According to The Hollywood Reporter, Shankman will develop and produce the the musical, which is set up through Doug Wick and Lucy Fisher's Red Wagon banner.
One thing the trade paper doesn't make clear is whether or not the "Hairspray" helmer also intends the direct the long-gestating project.
"Bye Bye Birdie" premiered in 1958 and launched a number of familiar tunes including "Put on a Happy Face," "Kids" and "A Lot of Living to Do."
The story focuses on a songwriter and his long-suffering girlfriend who concoct an elaborate scheme to to give an Elvis-like pop singer named Conrad Birdie a final major publicity stunt before he's shipped off to the army. Conrad will give one of his fans "One Last Kiss" on "The Ed Sullivan Show" before going overseas. Of course, very little goes as planned.
A 1963 film version starred Dick Van Dyke, while Jason Alexander played the lead in a 1995 telefilm.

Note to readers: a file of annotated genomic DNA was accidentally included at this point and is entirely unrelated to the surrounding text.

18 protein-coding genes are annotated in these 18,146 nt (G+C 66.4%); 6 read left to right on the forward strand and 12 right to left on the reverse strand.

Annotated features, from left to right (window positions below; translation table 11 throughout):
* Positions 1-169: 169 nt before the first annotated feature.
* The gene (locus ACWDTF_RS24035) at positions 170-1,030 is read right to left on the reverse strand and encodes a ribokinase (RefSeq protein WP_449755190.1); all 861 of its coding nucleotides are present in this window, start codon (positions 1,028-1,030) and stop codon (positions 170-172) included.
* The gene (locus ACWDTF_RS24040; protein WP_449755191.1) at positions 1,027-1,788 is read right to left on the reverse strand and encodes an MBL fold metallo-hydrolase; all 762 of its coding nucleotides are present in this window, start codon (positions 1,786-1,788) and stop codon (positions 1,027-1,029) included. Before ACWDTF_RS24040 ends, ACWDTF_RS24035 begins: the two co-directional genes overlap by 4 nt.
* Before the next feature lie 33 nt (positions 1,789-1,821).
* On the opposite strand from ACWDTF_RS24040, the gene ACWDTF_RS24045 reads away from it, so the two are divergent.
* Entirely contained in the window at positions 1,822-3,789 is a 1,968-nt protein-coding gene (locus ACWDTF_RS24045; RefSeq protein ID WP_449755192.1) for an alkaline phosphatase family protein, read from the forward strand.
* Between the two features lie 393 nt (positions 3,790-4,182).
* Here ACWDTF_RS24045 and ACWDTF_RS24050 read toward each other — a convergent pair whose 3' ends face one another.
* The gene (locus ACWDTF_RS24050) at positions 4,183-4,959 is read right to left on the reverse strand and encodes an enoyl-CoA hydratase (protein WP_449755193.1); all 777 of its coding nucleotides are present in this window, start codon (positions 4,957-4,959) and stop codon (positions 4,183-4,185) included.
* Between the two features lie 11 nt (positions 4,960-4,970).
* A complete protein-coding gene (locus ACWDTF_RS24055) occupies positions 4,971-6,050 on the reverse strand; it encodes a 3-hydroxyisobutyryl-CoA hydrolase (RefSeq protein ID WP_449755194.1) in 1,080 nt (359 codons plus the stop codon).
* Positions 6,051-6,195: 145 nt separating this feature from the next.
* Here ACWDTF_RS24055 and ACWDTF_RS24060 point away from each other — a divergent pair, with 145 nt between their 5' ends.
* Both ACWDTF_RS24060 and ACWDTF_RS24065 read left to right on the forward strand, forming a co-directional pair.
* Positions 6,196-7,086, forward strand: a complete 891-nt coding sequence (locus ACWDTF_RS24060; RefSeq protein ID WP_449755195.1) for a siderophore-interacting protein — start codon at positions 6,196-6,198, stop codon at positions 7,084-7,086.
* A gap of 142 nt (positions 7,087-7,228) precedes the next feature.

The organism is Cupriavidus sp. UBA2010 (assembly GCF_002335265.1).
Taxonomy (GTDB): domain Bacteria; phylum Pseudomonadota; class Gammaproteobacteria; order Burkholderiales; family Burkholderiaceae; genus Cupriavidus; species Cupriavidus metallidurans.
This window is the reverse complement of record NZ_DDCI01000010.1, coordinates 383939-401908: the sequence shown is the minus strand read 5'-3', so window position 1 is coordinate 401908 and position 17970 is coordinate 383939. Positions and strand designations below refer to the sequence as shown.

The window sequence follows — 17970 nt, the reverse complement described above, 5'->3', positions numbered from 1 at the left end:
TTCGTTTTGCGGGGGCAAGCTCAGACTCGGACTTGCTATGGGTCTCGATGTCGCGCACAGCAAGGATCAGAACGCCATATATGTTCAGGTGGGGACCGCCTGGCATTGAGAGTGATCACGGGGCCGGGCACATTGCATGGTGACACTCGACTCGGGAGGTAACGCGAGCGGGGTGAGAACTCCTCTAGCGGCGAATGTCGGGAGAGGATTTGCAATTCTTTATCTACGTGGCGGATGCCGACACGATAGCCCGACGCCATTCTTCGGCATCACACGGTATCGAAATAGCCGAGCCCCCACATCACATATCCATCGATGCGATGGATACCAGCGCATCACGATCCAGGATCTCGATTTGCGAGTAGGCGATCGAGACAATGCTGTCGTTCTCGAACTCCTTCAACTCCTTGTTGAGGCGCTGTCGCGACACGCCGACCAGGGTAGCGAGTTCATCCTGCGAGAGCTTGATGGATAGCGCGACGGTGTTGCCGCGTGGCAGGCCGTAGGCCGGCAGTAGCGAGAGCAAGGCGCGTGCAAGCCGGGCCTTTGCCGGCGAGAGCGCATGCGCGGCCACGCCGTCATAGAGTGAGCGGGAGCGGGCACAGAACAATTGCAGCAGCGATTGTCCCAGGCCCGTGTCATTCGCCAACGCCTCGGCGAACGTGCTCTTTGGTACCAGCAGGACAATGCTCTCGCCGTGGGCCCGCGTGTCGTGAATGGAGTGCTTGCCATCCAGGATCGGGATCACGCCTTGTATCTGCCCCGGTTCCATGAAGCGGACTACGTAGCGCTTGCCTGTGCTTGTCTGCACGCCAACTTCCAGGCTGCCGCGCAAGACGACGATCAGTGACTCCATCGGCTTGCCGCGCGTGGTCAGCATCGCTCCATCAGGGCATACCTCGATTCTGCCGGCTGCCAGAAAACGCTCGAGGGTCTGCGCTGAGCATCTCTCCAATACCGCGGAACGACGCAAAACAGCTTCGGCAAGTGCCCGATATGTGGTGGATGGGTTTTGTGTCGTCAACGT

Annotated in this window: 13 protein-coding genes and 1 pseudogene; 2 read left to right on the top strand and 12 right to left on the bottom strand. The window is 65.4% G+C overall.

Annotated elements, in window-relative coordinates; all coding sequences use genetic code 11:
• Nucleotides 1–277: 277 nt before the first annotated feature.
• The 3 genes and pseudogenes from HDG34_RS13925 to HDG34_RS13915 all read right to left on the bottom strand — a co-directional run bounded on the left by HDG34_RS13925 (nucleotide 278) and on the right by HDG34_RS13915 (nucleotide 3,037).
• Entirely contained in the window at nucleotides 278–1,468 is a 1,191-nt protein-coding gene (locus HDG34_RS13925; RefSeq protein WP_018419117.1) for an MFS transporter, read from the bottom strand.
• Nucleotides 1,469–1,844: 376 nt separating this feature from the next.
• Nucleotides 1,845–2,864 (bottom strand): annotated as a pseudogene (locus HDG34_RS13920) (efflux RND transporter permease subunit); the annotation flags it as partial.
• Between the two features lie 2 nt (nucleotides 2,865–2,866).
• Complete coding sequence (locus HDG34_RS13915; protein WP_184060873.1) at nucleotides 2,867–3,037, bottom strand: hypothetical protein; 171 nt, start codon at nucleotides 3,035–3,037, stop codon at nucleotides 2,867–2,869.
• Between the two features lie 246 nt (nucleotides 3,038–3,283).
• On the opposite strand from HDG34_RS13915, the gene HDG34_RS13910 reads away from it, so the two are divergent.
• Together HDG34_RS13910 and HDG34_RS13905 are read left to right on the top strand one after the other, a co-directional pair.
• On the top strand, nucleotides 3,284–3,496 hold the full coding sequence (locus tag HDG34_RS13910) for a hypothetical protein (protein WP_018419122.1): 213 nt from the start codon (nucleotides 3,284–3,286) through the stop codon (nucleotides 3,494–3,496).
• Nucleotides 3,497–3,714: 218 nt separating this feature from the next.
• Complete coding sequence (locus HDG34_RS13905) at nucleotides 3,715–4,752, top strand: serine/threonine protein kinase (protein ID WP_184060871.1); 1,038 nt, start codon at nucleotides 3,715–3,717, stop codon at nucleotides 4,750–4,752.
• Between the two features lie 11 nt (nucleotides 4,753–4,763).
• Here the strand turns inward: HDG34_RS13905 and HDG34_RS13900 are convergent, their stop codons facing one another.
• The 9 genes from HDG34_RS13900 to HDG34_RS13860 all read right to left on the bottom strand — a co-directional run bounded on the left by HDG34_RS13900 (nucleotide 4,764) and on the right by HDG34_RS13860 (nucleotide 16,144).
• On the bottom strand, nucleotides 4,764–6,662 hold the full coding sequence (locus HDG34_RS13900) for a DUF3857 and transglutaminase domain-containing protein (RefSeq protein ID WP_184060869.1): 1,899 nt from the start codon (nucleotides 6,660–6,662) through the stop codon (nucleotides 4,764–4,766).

Columbia's recent efforts to get "Bye Bye Birdie" back on the big screen included a version to be written by Tina Fey and a long development with John Chu set to direct. Shankman, of course, would later tap Chu to direct "Step Up 2 the Streets."
Shankman directed Adam Sandler's recent holiday hit "Bedtime Stories," as well as the hits "The Pacifier" and "Bringing Down the House." The veteran choreographer has lined up several possible follow-ups, including Disney's "Bob: The Musical" and "The 8th Voyage of Sinbad," at Columbia.
In addition, Shankman is a producer on Zac Efron's "17 Again."